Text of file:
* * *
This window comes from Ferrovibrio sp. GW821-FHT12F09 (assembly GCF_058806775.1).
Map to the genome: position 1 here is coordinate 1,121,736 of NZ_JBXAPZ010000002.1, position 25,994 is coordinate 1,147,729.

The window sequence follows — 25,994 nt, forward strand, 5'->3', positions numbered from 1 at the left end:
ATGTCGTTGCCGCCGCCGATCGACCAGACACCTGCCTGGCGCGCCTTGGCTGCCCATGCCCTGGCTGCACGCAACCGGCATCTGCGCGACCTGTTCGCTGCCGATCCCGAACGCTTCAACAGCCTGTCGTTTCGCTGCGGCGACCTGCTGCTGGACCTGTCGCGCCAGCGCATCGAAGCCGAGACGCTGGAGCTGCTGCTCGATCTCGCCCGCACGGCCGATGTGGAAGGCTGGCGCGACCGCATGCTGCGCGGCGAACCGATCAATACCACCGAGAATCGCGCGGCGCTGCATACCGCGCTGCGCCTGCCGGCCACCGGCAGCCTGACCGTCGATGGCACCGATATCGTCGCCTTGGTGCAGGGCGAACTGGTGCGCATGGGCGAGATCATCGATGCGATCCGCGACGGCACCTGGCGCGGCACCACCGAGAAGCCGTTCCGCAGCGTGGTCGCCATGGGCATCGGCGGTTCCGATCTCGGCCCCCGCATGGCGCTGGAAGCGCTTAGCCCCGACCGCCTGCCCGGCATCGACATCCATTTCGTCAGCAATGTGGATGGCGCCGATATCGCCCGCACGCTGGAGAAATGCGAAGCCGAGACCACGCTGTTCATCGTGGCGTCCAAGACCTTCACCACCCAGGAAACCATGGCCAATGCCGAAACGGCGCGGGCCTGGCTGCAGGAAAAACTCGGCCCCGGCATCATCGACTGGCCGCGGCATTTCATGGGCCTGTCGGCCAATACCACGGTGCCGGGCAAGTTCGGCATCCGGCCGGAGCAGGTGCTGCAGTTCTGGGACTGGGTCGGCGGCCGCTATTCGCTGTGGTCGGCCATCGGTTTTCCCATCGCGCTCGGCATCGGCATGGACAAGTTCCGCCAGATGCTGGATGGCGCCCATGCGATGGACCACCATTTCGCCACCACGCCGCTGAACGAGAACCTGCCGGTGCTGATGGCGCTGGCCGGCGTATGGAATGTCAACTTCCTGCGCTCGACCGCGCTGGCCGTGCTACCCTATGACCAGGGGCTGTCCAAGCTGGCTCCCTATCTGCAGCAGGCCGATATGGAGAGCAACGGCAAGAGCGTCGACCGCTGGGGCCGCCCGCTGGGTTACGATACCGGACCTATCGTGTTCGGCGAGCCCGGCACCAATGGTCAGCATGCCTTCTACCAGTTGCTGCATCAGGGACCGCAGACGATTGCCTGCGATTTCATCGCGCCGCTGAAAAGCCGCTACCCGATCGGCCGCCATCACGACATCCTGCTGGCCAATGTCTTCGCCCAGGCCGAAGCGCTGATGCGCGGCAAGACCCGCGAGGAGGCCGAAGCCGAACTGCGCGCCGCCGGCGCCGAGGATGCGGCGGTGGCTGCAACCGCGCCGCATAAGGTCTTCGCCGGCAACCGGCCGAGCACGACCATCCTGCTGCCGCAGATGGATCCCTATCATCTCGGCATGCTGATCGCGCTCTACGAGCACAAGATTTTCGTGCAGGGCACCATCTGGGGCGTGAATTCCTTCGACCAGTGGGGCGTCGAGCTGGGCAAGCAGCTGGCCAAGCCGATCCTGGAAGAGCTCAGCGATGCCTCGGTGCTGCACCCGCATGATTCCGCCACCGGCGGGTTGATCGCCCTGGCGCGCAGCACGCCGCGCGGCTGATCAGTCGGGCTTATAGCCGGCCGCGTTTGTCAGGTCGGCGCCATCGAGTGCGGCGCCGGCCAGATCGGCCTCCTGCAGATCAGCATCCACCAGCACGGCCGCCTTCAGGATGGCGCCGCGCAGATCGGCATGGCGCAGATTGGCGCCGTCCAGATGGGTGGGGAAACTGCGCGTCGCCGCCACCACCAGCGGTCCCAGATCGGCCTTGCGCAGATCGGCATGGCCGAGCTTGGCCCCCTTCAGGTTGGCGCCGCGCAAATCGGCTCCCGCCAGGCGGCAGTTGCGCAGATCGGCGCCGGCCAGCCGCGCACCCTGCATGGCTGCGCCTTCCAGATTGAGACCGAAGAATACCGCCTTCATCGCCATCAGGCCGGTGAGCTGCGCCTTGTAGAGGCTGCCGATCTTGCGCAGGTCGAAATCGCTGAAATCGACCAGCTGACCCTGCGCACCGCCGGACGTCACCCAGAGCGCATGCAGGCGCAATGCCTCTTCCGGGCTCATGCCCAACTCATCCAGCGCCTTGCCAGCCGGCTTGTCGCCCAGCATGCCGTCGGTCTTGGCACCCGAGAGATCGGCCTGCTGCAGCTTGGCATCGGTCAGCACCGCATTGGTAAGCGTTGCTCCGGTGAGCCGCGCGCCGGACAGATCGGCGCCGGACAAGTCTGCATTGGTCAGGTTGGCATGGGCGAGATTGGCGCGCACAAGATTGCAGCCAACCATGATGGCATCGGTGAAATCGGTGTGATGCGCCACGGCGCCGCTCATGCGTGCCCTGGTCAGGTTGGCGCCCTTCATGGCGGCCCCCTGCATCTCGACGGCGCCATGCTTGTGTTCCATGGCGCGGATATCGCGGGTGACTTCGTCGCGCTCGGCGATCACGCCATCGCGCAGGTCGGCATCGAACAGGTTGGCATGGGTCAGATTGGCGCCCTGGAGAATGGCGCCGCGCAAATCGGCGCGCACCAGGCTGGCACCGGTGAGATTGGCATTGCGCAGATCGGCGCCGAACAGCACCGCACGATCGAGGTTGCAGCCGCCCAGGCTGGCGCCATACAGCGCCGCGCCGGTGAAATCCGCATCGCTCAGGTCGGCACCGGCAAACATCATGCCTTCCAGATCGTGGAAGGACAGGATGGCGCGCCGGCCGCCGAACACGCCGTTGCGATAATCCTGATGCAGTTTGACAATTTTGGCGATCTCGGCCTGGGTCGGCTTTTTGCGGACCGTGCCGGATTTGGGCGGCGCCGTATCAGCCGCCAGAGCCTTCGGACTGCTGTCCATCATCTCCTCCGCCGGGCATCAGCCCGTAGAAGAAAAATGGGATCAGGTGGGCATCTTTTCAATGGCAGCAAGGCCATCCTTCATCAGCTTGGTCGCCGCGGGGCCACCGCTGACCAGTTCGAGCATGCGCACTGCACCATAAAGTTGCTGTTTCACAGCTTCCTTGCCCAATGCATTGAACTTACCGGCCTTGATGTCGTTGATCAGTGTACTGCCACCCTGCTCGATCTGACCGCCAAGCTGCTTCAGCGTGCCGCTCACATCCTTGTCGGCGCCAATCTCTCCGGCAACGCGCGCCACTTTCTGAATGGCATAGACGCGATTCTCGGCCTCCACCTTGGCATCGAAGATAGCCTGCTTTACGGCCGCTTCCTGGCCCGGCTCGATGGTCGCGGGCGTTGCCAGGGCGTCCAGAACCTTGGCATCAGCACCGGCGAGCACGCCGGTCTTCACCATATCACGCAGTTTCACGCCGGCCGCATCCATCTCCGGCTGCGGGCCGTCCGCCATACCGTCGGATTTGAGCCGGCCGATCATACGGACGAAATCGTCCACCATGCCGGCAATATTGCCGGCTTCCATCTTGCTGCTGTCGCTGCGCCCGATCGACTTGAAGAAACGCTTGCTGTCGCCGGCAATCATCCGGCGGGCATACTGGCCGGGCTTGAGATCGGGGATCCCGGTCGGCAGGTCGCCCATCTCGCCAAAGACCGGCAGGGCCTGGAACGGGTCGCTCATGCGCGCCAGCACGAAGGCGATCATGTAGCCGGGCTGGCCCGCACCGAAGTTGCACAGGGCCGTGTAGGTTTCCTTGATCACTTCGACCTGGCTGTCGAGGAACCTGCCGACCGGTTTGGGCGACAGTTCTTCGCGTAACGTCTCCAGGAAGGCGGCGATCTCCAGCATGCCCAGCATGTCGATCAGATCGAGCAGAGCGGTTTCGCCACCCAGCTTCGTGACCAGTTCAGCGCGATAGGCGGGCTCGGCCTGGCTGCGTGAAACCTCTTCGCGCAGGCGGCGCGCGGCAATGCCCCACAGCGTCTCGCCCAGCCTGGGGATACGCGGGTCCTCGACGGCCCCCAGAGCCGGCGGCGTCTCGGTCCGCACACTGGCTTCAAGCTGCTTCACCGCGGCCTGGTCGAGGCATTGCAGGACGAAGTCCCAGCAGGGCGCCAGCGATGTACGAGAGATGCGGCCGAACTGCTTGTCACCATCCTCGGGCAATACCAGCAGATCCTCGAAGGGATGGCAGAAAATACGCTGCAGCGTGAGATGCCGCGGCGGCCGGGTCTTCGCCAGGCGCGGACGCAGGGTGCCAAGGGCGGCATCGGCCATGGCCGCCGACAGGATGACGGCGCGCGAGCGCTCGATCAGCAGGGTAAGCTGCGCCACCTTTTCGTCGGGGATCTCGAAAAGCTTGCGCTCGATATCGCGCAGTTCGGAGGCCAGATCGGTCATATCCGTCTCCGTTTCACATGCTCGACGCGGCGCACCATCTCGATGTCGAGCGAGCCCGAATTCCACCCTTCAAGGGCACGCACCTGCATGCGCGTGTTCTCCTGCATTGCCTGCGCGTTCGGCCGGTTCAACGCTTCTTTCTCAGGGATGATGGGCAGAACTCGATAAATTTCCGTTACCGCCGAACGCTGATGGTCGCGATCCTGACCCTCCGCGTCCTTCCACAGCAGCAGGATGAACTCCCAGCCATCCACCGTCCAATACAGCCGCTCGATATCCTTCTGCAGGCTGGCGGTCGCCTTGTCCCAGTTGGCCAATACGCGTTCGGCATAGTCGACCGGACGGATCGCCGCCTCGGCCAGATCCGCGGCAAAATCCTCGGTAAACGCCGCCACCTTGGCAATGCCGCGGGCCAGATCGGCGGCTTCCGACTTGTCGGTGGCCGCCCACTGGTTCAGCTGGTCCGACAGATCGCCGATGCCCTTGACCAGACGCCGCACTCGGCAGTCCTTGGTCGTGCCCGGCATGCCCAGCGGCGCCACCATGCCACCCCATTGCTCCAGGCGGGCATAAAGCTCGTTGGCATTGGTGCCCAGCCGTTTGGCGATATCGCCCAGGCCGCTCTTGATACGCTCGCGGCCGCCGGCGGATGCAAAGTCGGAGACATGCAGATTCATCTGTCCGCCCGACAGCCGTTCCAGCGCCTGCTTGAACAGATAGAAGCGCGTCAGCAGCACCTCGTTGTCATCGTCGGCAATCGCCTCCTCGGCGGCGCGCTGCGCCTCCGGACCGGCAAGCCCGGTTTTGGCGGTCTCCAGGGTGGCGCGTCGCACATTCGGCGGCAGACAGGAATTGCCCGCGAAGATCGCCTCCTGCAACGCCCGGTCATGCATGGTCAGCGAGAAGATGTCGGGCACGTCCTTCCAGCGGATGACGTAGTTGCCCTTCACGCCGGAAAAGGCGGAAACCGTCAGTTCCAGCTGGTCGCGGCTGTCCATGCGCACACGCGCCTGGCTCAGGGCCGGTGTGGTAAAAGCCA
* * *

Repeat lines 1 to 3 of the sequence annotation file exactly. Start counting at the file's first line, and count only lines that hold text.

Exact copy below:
This window comes from Ferrovibrio sp. GW821-FHT12F09 (assembly GCF_058806775.1).
Map to the genome: position 1 here is coordinate 1,121,736 of NZ_JBXAPZ010000002.1, position 25,994 is coordinate 1,147,729.

The window sequence follows — 25,994 nt, forward strand, 5'->3', positions numbered from 1 at the left end: